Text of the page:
Quartet [Blu-Ray] Dustin Hoffman

Quartet [Blu-Ray] Dustin Hoffman
5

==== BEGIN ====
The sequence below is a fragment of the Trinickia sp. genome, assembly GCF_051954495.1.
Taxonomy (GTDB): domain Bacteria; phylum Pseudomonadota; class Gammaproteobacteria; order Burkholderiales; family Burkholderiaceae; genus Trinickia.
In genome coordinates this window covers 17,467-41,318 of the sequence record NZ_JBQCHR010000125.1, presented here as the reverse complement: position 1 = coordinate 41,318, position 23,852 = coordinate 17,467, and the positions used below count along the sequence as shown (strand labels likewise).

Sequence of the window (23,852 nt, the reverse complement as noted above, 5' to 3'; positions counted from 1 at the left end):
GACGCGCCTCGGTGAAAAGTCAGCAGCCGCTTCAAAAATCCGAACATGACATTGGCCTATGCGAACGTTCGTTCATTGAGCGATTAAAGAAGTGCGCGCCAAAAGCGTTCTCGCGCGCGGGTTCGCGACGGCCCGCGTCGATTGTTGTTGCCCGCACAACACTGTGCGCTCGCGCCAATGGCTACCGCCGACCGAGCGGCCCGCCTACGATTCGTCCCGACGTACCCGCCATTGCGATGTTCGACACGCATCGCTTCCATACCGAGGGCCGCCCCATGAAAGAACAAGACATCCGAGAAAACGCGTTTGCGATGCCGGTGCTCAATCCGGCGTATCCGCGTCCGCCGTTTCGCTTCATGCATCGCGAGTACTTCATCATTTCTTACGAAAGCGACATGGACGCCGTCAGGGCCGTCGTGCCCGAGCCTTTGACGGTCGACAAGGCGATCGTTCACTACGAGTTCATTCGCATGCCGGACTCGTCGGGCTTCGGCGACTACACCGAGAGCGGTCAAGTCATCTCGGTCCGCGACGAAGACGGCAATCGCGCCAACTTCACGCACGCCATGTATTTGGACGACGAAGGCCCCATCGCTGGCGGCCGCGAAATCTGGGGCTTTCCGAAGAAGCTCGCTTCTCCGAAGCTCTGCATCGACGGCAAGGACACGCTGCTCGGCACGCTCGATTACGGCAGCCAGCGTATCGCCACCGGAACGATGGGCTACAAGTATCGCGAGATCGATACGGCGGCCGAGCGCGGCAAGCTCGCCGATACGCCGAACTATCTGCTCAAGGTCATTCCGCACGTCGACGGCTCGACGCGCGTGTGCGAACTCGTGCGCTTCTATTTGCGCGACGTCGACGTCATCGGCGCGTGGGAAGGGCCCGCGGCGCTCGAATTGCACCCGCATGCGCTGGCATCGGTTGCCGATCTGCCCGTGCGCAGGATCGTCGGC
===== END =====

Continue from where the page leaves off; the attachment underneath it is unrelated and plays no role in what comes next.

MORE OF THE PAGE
Ignoring Michael Haneke's Amour or, to a lesser degree, Michael McGowan's Still Mine, cinematic depictions of the elderly tend towards glib second chance parables or cutesy "age is just a number" bits of condescension. They're syrupy-sweet and fuelled by cartoonish contradictions, like skydiving senior citizens or slightly naughty septuagenarian glee clubs with hip-hop dancing grandfathers. For the most part, Dustin Hoffman's adaptation of Ronald Harwood's play Quartet does little to defy this stereotype. Horn-dog Wilf Bond (Billy Connolly) comments on the pleasing pendulousness of his friend Cissy's (Pauline Collins) breasts while their mutual friend Reginald (Tom Courtenay) stiffs his upper lip and says something British. This idiosyncratic trio of deliberate juxtapositions and comic hyperbole live in a home for retired musicians, where choirs and orchestra practice are part of the daily routine for those winding up their fleeting mortality. Where the second chance treacle comes into play is the introduction of Jean Horton (Maggie Smith), the ex-wife of Reginald and a notorious diva. Though she's arguably the biggest celebrity at this pastoral, rather exquisite rural retirement locale, she has little interest in making the trio into a quartet (get it?) during their annual concert to celebrate Verdi's birthday. She thinks it's silly to perform now that she's past her prime and, presumably, less agile and nuanced than in her youth. But, as Cissy's dementia progresses and Reginald's initial fear and hostility start to wear off, Jean's tune begins to change ever-so-gradually, eschewing her more curmudgeonly characteristics in favour of embracing the company around her. Once this premise is established, the checklist of events plays out as expected, framed by Hoffman's non-descript, unsurprisingly solipsistic direction. His background as an actor is evident in the lingering reaction shots and overly claustrophobic handling of talky, theatrical material — there's no larger visual trajectory or much concern with things like flow or mathematically paced editing. Instead, the focus is on forlorn glances at floral decorations and introspection, as defined by staring off into space and sighing. Fortunately, Billy Connolly keeps his cliché alive, cracking jokes and candidly discussing sex between musical interludes and breathy discussions about past regrets. Nothing is learned or gained amidst the noxious delusions posing as uplifting, life-affirming matinee fluff. The behind-the-scenes features about Tom Courtenay's anxiety over meeting, and working with, Maggie Smith do little to shed additional light on the film. Neither does Hoffman's commentary track, where he rarely speaks and refers to everyone as "great." (eOne)